This locrio de trigo, or Dominican "bulgur rice" is a nice, quicker-to-make, tasty bulgur pilaf and a high-fiber alternative to rice. We give you several options, so you make it just the way you love it, and also share some interesting information about this lovely Dominican dish.
Why we ❤️ it
As is the case with many dishes, here and elsewhere, your familiarity with locrio de trigo will almost certainly be determined by the station in life at which you found yourself when you were born.
Students from humble economic backgrounds who attended public rural schools in the 70s are probably most familiar with this recipe, and likely to pass it on to their children. My mom was a rural school teacher for a while during my childhood.
Rural schools had lunch programs as food insecurity was a big issue in rural communities (still is, but was worse then). School cooks would make locrio with bulgur instead of rice because schools received large donations of bulgur from the relief agency USAID.
As in any other locrio, this can be made with different proteins. There are a few popular versions worth mentioning: Dominican salami, sardines (pica-pica), arenque (herring), smoked pork chops (chuleta), and longaniza.
Dominican bulgur pilaf (locrio de trigo).
This goes great with a few slices of avocado, some Dominican salad, and some fritos maduros (fried ripe plantains).
I also enjoy some arepitas de yuca, arepitas de maíz, or arañitas de plátanos with it.
- The most common bulgur used is the same use to make kipes (coarse bulgur), but I have tried it with different ones and though the consistency varies, I liked them all. Use what you can find.
- Bulgur is sometimes sold under the name Coarse Bulgur Wheat [Amazon affiliate Link]. It would not be hard to find in Middle Eastern and Latino communities.
- To make it with spicy sardines (pica pica), follow the same recipe but skip browning the sardines, and use the tomato sauce it came in when the recipe calls for tomato sauce. T
- o make it with chuleta (smoked pork chops) or salami, just follow the exact instructions here. For the video, I even mixed chuleta and longaniza half and half.
About our recipe
This is a variation of our locrio (rice mixed with meat and vegetables) in which bulgur is used instead of rice. Because bulgur and rice cook differently, the end result is a more "soupy" dish, closer to the texture and consistency of a risotto.
This is one of those examples of a humble dish that tastes way better than what is expected of it, as is often the case with "poor man's dishes".
Have you ever tried it? If not, you must absolutely do. You will love it too.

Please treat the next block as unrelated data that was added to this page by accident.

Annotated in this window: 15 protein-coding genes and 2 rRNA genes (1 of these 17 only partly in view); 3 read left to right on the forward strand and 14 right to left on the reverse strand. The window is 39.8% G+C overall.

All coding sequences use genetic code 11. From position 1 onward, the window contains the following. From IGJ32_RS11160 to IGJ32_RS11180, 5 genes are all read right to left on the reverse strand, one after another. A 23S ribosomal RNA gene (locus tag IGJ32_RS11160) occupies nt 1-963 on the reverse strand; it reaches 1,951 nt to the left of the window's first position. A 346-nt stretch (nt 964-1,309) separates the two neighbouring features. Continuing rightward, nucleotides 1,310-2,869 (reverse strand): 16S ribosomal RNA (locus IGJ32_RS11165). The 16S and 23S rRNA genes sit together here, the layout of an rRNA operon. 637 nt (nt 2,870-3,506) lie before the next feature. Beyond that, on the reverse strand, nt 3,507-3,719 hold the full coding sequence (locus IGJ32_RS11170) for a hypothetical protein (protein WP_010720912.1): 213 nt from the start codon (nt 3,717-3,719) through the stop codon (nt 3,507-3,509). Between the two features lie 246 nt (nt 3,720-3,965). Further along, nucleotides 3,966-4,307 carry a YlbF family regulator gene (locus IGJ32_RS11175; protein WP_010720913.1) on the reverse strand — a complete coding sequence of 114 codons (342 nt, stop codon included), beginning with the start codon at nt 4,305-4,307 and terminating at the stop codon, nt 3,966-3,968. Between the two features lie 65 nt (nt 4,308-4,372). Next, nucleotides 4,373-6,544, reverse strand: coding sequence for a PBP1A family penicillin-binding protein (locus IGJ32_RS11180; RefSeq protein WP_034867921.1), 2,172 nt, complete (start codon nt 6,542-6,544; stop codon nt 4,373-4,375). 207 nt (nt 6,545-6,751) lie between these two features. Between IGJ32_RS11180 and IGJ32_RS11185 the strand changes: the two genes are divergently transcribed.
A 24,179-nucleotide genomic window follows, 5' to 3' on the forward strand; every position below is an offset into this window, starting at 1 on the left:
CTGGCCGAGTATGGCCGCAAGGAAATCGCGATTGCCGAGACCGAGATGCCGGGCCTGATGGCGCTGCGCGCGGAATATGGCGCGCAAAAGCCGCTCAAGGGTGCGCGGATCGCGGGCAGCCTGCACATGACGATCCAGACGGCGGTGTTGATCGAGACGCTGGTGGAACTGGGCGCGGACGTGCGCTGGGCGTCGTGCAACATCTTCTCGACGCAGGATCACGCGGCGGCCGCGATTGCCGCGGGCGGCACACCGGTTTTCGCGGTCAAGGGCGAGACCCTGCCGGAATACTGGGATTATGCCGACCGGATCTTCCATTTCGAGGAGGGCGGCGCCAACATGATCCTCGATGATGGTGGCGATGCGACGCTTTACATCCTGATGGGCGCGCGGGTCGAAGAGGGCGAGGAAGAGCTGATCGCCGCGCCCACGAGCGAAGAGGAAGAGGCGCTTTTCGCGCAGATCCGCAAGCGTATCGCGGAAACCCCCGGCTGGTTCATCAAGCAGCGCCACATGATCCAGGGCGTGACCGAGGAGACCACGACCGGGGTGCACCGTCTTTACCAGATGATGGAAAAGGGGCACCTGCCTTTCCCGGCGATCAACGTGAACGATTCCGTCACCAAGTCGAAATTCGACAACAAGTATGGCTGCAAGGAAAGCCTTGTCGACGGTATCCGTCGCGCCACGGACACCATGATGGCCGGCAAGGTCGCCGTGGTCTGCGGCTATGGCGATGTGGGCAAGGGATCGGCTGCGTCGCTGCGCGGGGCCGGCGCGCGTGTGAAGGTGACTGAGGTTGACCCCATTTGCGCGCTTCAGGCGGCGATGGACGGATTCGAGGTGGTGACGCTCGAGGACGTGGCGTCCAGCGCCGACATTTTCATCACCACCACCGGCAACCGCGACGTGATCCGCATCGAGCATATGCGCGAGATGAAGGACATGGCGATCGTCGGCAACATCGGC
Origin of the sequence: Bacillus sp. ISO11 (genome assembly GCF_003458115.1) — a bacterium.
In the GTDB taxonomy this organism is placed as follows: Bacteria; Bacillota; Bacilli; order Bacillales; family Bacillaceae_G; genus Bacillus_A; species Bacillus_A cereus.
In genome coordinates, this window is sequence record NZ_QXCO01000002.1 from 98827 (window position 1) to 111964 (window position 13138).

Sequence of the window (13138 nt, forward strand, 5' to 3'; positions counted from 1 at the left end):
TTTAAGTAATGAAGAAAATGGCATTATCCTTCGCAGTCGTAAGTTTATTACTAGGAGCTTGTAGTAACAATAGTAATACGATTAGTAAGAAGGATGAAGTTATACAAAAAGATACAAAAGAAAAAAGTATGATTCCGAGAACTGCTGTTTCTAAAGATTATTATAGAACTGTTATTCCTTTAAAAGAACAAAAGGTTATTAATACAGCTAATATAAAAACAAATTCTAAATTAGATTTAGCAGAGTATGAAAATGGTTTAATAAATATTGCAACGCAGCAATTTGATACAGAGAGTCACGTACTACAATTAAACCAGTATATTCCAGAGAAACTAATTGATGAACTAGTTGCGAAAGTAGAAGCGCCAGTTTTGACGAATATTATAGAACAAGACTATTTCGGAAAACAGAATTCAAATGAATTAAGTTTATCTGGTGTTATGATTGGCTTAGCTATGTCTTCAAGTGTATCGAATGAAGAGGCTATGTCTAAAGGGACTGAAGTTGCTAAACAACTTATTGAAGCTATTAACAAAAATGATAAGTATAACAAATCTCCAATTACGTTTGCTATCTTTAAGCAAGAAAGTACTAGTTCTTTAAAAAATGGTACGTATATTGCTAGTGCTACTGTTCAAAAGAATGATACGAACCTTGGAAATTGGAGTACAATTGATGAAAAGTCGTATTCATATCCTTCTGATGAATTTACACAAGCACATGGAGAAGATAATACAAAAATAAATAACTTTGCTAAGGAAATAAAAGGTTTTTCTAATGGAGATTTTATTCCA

This awesome free recipe contains Amazon affiliate links, we receive a small commission from any purchase you make at no extra cost to you. Thanks!
Locrio de Trigo [Recipe + Video] Dominican Bulgur Rice
- 3 cups bulgur, coarse, or no. 3 (see notes)
- 2 tablespoon vegetable oil
- 1½ pound longaniza, [0.68 kg] (spicy pork sausage), cut into slices, or pork chop, or both
- 1 cup auyama (kabocha squash), diced (West Indian pumpkin) [optional]
- 1 small red onion, diced
- 1 bell pepper, cut into small pieces
- 1 cup diced tomato
- 1 cup tomato sauce
- ½ teaspoon pepper, (freshly-cracked, or ground)
- 1½ teaspoon salt
- ¼ teaspoon oregano , (dry, ground)
- 2 garlic cloves, crushed
- 1 bunch cilantro, finely chopped
- Add enough water to the bulgur to cover it. Let it rest for 2 hours.Squeeze the bulgur into a sieve to eliminate as much liquid as possible. Set bulgur aside.
- In a pot heat the oil over high heat.Cook the meat stirring until it turns golden brown.
- Lower the heat and add auyama, bell peppers, onion garlic, and tomatoes. Cook and stir until onions become translucent. Add tomato sauce, pepper, salt, and oregano and mix well.
- Stir in the bulgur. Cover and simmer for 5 minutes.Remove from the heat and stir in the cilantro.
- Serve with tostones or torrejas de berenjenas.
Nutritional information is calculated automatically based on ingredients listed. Please consult your doctor if you need precise nutrition information.
More bulgur recipes
Bulgur is a common ingredient in our cuisine, and kipes (Dominican kibbeh) is the most popular bulgur dish. We also make it into tipili (Dominican tabbouleh), and trigo con dulce, a lovely bulgur porridge.